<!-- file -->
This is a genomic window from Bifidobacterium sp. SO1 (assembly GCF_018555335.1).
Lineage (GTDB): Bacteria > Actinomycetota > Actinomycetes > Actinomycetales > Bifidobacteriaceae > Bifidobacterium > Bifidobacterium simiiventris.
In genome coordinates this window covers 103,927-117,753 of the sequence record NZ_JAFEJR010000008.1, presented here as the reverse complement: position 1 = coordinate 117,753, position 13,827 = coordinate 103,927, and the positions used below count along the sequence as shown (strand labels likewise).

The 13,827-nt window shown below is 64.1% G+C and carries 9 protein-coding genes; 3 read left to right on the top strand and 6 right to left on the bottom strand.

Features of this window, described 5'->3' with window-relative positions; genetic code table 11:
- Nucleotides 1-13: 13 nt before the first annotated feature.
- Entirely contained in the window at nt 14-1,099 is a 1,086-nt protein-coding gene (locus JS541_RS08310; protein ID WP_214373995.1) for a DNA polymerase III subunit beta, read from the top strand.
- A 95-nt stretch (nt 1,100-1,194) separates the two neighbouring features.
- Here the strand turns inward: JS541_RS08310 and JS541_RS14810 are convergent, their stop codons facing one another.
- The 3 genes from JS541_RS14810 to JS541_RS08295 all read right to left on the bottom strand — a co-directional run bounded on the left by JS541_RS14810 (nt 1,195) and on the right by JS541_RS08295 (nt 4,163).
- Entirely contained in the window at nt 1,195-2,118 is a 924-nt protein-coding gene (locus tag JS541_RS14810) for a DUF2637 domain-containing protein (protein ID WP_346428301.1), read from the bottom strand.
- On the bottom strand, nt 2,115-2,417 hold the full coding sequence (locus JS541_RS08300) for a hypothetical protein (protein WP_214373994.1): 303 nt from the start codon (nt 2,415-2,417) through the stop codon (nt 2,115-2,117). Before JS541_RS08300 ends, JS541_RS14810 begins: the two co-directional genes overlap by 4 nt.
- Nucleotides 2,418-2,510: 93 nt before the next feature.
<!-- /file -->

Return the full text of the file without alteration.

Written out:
This is a genomic window from Bifidobacterium sp. SO1 (assembly GCF_018555335.1).
Lineage (GTDB): Bacteria > Actinomycetota > Actinomycetes > Actinomycetales > Bifidobacteriaceae > Bifidobacterium > Bifidobacterium simiiventris.
In genome coordinates this window covers 103,927-117,753 of the sequence record NZ_JAFEJR010000008.1, presented here as the reverse complement: position 1 = coordinate 117,753, position 13,827 = coordinate 103,927, and the positions used below count along the sequence as shown (strand labels likewise).

The 13,827-nt window shown below is 64.1% G+C and carries 9 protein-coding genes; 3 read left to right on the top strand and 6 right to left on the bottom strand.

Features of this window, described 5'->3' with window-relative positions; genetic code table 11:
- Nucleotides 1-13: 13 nt before the first annotated feature.
- Entirely contained in the window at nt 14-1,099 is a 1,086-nt protein-coding gene (locus JS541_RS08310; protein ID WP_214373995.1) for a DNA polymerase III subunit beta, read from the top strand.
- A 95-nt stretch (nt 1,100-1,194) separates the two neighbouring features.
- Here the strand turns inward: JS541_RS08310 and JS541_RS14810 are convergent, their stop codons facing one another.
- The 3 genes from JS541_RS14810 to JS541_RS08295 all read right to left on the bottom strand — a co-directional run bounded on the left by JS541_RS14810 (nt 1,195) and on the right by JS541_RS08295 (nt 4,163).
- Entirely contained in the window at nt 1,195-2,118 is a 924-nt protein-coding gene (locus tag JS541_RS14810) for a DUF2637 domain-containing protein (protein ID WP_346428301.1), read from the bottom strand.
- On the bottom strand, nt 2,115-2,417 hold the full coding sequence (locus JS541_RS08300) for a hypothetical protein (protein WP_214373994.1): 303 nt from the start codon (nt 2,415-2,417) through the stop codon (nt 2,115-2,117). Before JS541_RS08300 ends, JS541_RS14810 begins: the two co-directional genes overlap by 4 nt.
- Nucleotides 2,418-2,510: 93 nt before the next feature.